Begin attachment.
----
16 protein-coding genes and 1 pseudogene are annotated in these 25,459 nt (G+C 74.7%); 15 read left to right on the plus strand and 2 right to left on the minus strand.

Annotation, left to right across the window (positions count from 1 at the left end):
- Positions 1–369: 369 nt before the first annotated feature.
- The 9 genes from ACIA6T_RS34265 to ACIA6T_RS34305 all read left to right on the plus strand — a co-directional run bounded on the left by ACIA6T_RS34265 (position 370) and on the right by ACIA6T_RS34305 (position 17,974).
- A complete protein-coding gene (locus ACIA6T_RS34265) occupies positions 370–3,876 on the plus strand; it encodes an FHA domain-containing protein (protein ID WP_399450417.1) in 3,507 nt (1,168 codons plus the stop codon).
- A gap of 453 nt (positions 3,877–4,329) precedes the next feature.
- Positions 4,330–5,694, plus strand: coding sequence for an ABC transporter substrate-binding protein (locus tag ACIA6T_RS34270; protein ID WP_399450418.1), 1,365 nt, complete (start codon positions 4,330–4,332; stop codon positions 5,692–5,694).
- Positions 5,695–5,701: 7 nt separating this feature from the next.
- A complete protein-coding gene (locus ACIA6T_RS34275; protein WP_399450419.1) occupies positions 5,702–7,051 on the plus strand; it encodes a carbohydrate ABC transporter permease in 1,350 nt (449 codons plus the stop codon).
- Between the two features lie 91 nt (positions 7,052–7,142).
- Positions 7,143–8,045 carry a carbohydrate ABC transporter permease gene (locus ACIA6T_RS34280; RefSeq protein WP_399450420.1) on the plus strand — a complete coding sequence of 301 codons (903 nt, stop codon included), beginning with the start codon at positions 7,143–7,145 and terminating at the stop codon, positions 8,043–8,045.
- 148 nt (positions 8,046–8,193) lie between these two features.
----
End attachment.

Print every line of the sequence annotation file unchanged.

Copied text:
16 protein-coding genes and 1 pseudogene are annotated in these 25,459 nt (G+C 74.7%); 15 read left to right on the plus strand and 2 right to left on the minus strand.

Annotation, left to right across the window (positions count from 1 at the left end):
- Positions 1–369: 369 nt before the first annotated feature.
- The 9 genes from ACIA6T_RS34265 to ACIA6T_RS34305 all read left to right on the plus strand — a co-directional run bounded on the left by ACIA6T_RS34265 (position 370) and on the right by ACIA6T_RS34305 (position 17,974).
- A complete protein-coding gene (locus ACIA6T_RS34265) occupies positions 370–3,876 on the plus strand; it encodes an FHA domain-containing protein (protein ID WP_399450417.1) in 3,507 nt (1,168 codons plus the stop codon).
- A gap of 453 nt (positions 3,877–4,329) precedes the next feature.
- Positions 4,330–5,694, plus strand: coding sequence for an ABC transporter substrate-binding protein (locus tag ACIA6T_RS34270; protein ID WP_399450418.1), 1,365 nt, complete (start codon positions 4,330–4,332; stop codon positions 5,692–5,694).
- Positions 5,695–5,701: 7 nt separating this feature from the next.
- A complete protein-coding gene (locus ACIA6T_RS34275; protein WP_399450419.1) occupies positions 5,702–7,051 on the plus strand; it encodes a carbohydrate ABC transporter permease in 1,350 nt (449 codons plus the stop codon).
- Between the two features lie 91 nt (positions 7,052–7,142).
- Positions 7,143–8,045 carry a carbohydrate ABC transporter permease gene (locus ACIA6T_RS34280; RefSeq protein WP_399450420.1) on the plus strand — a complete coding sequence of 301 codons (903 nt, stop codon included), beginning with the start codon at positions 7,143–7,145 and terminating at the stop codon, positions 8,043–8,045.
- 148 nt (positions 8,046–8,193) lie between these two features.